I have a single cylinder engine with overhead cams. If I set the crankshaft/piston to Top Dead Center (TDC) with the cams set to the compression stroke, would it make a difference if I were to rotate the crankshaft 360 degrees to TDC (1 revolution) without moving the cams, or would I have to perform a 720 degree rotation (2 full revolutions) to set the crankshaft back to the "TDC on compression stroke" to be in sync with the cams?

Silly question, but I want to be sure. Thank you.

  • Welcome to Motor Vehicle Maintenance & Repair! Commented Aug 21, 2019 at 17:23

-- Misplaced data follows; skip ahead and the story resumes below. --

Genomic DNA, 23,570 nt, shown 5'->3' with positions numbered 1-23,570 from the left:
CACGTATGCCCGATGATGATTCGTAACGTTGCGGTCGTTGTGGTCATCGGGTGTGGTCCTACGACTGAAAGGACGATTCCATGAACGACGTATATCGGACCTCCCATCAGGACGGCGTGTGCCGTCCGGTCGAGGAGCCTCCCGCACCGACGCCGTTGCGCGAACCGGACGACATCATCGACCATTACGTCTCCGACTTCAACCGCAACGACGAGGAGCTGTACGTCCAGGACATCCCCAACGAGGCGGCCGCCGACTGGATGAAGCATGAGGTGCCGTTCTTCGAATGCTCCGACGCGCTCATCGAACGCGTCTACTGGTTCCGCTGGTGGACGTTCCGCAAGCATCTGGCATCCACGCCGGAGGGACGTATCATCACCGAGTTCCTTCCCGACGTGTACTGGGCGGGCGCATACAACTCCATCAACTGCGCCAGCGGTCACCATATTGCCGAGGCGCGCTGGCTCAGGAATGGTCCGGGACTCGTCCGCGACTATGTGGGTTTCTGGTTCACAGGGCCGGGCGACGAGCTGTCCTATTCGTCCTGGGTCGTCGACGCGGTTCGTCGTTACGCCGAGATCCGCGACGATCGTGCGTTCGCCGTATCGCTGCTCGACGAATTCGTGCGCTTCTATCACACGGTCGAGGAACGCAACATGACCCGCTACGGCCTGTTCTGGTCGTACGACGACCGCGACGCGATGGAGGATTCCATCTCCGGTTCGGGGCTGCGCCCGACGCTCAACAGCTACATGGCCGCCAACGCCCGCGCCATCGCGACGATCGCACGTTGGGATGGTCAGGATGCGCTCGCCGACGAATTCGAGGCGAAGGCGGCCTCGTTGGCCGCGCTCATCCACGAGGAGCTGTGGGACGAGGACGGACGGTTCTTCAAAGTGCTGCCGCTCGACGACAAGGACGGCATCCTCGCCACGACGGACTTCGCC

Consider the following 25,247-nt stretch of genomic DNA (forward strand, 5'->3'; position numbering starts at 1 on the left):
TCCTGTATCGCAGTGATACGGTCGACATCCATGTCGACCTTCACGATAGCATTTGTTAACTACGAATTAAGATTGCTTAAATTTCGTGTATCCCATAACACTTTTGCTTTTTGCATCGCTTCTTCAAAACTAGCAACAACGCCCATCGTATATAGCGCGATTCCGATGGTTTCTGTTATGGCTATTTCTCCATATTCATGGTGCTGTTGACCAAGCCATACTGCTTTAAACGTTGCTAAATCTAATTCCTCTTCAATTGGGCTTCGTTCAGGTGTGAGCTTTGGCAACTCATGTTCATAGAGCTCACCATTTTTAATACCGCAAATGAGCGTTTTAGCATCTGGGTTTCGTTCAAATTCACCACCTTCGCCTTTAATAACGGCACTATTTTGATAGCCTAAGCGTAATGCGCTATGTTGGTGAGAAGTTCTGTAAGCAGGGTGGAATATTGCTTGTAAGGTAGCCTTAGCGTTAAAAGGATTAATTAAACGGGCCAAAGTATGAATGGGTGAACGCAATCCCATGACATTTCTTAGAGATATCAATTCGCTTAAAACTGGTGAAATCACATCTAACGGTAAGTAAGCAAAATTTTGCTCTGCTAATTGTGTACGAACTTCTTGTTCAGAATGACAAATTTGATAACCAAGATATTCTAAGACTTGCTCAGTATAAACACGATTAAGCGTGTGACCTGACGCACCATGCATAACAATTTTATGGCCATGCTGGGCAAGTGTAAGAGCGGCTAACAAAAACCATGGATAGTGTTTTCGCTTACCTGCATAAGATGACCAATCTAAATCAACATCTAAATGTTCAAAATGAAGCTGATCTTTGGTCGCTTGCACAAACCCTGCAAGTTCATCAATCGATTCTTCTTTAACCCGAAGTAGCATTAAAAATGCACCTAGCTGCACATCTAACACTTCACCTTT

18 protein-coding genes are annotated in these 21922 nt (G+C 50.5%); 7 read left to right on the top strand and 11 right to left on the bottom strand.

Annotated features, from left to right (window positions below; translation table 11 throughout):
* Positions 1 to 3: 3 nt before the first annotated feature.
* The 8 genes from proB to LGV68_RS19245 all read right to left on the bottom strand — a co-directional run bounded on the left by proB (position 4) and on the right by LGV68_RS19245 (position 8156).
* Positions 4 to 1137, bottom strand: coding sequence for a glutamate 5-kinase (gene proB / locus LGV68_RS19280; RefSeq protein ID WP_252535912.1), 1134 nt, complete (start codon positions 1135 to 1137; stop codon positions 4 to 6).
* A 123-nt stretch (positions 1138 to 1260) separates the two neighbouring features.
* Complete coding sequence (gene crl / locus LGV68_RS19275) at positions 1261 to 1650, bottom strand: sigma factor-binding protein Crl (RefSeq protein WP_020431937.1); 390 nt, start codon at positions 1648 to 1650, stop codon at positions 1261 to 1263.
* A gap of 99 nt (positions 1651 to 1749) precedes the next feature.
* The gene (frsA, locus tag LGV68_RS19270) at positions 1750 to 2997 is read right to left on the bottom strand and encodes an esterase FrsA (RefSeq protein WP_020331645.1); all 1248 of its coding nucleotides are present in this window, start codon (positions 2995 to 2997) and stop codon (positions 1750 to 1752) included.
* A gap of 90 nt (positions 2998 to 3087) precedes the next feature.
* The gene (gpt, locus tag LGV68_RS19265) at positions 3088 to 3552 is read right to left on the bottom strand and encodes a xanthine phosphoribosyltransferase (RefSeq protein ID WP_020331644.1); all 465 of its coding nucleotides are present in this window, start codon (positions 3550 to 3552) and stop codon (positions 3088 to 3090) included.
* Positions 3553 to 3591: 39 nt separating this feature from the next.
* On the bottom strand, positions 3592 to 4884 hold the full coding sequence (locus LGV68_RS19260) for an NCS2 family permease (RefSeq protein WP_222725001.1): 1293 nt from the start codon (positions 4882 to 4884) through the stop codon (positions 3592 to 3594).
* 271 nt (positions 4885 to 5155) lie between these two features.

1 Answer 1


I assume that you are talking about a four-stroke cycle, so if you rotate 360 degrees then the engine will be at TDC changing from the exhaust to the inlet stroke which is not TDC for the combustion stroke.

If the cam is not connected and you are setting up the timing from scratch then TDC is TDC. Once the cams are in the correct position and connected by gears or chain to the crank then the TDC positions are either start of power stroke or changing from exhaust to inlet.

  • Yes, it is a four-stroke. Yes, the cam will not be connected after being set to the compression stroke/combustion event, as the timing chain will be replaced. So after disconnecting, TDC is TDC, no matter how many revs of the crank. Thank you.
    – John Smith
    Commented Aug 21, 2019 at 17:28

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